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I would like a variation on a watermark for a textbox. But I don't want the watermark to go away. I want it to act like a prefix that can't be typed over or removed. I don't want to use an HTML/CSS solution such as:

 <div style="border: solid 1px black; width:250px;">
   <label style="border:none;">prefix_</label>
   <input type="text" style="border:none;"/>

I even want the prefix submitted as part of the textbox value. I would like a jquery solution. But I must not be using the right keywords to search because I can't find one. Anyone have an idea?

share|improve this question

This would handle keeping the prefix permanent:

$('#field').keyup(function() {
  var prefix = 'string'
  if (this.value.substring(0, prefix.length) != prefix){
share|improve this answer
Would need to bind the same to .onblur() to prevent the ability to mouse-paste over the prefix... – Karl Barker Feb 27 '12 at 16:36
This seems close. I can still use home or the mouse to change my cursor position and alter the prefix but the changes are not kept. I wish this behavior could be improved so that the changes are actually ignored instead of done then undone. – Shawn Doe Feb 27 '12 at 16:40
@ShawnDoe don't think that's possible - you could bind to .keydown, but there's nothing (I know of) to block the character being typed... – Karl Barker Feb 27 '12 at 16:52

Not sure how you'd add it to the text box (so it's not removable) but you could just add the prefix when calling the value of the text box. For example:

<input type = 'text' id = 'inputID' />

<script type = 'text/javascript'>
  var MyVar = document.getElementById('inputID').value;
  var finalVar = "prefix_" + MyVar;
  MyVar.value = finalVar;

attach it to an "onclick function" or "onKeydown" function

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You could prepend the prefix upon submitting the textbox. Like this you will not have to handle users trying to remove the prefix.

    var valueiwant = "myprefix "+$('#textfield').val();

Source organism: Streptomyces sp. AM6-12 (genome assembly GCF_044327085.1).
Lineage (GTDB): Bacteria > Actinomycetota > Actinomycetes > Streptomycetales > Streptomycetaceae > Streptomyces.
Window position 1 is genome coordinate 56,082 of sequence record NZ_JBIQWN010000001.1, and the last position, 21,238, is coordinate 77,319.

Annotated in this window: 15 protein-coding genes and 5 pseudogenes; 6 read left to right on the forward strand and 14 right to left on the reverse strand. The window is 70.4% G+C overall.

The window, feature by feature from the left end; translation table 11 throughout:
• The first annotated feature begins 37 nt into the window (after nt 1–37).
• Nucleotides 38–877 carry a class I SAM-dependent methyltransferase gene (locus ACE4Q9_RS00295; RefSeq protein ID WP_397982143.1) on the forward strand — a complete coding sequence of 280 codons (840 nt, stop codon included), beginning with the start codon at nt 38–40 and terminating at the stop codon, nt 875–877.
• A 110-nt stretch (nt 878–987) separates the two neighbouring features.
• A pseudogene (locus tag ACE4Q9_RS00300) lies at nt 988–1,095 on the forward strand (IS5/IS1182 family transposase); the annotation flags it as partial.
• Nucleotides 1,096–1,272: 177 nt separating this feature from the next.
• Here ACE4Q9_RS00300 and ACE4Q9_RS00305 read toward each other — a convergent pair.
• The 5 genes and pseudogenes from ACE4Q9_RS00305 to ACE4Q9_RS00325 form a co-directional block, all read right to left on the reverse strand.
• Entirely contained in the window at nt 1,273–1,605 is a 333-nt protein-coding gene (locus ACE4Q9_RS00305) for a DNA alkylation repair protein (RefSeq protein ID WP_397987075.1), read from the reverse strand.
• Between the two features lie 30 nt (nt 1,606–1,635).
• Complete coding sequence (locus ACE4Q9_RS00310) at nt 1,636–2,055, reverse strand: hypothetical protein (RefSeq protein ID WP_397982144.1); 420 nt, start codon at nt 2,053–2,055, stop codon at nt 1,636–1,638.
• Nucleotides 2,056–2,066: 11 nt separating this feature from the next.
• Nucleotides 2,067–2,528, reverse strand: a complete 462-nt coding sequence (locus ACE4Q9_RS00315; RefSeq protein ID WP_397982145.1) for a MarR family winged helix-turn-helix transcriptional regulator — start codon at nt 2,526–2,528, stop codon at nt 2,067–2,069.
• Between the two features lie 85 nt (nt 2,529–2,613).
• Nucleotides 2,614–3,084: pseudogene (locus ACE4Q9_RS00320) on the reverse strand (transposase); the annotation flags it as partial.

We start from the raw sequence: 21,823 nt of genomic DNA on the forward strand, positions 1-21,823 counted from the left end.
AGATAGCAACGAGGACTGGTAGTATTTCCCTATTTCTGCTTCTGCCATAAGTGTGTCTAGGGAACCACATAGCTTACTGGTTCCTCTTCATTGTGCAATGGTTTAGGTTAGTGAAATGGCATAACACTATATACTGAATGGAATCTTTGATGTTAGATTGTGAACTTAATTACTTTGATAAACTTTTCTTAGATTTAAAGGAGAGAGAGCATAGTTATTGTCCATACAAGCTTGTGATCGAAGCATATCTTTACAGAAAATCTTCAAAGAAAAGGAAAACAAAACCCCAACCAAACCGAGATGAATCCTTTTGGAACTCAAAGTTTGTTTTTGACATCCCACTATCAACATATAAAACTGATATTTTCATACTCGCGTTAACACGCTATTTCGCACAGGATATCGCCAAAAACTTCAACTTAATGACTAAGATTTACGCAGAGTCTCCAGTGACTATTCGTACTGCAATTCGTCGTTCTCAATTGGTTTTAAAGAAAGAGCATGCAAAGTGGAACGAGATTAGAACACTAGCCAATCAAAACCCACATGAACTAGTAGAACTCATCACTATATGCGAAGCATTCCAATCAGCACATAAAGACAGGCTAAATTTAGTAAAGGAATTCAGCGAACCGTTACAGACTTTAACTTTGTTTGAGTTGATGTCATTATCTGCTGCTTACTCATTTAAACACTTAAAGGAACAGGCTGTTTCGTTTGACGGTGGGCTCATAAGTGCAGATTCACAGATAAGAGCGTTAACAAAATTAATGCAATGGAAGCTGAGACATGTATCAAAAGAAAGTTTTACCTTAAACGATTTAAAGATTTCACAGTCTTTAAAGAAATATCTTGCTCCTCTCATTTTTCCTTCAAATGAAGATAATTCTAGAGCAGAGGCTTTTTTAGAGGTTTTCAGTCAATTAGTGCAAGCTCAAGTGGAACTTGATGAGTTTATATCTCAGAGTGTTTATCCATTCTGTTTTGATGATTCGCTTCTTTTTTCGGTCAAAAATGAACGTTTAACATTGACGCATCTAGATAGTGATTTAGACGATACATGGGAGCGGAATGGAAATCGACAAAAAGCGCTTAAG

Hope this helps

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I have considered that but I want the user to know that the input they enter is not what is stored. Right now I just have the prefix as a label to the left of the textbox but I wanted to improve on that. – Shawn Doe Feb 27 '12 at 16:32
Considering the pros and cons of the other answers, this might be the best solution... If you use labels properly (tooltips, etc) then the user will know what they entered is going to get a prefix prepended to it. – Matt Cofer Feb 27 '12 at 16:45

Here's my attempt in jQuery:

$(function() {

    original_value = $('#field').val();

    $('#field').keyup(function() {
        var f      = $(this),
            prefix ='prefix'),
            rx     = new RegExp('^' + escape(prefix));

        new_value = prefix + unescape(escape(f.val()).replace(rx, ''));

        if (original_value != new_value) {
            original_value = new_value;
share|improve this answer
I can't tell if this will work because I can use the mouse to put the cursor at the beginning and when I type "Q" I see "some prefixQsome prefix" in the box. – Shawn Doe Feb 27 '12 at 16:34
This has the same bug as Matt Cofer's answer - delete a single character and the entire prefix is prefixed again, along with the previously modified prefix. – Karl Barker Feb 27 '12 at 16:34

Try this: (Nicola Peluchetti's answer with some slight modifications)

Makes no effort to retain user's input if they mess with the prefix:

Attempts to retain user's input:

share|improve this answer
If I delete a single character from the end of the prefix, I get almost double prefix ('prefix_' -> 'prefix_prefix') – Karl Barker Feb 27 '12 at 16:33
If I press the backspace before doing anything else I get "prefix_prefix". I was really hoping there was already a plugin in use but couldn't find it with my search of textbox prefix and textbox prepend. – Shawn Doe Feb 27 '12 at 16:36
Ah, good catch. This is flawed. It is a start though. At least it also takes binding to blur into account. – Matt Cofer Feb 27 '12 at 16:38
I edited it to show a solution where you don't keep the user's input if they mess with the prefix. Keeping the user's input obviously gets more complex if you want to do that. – Matt Cofer Feb 27 '12 at 16:41

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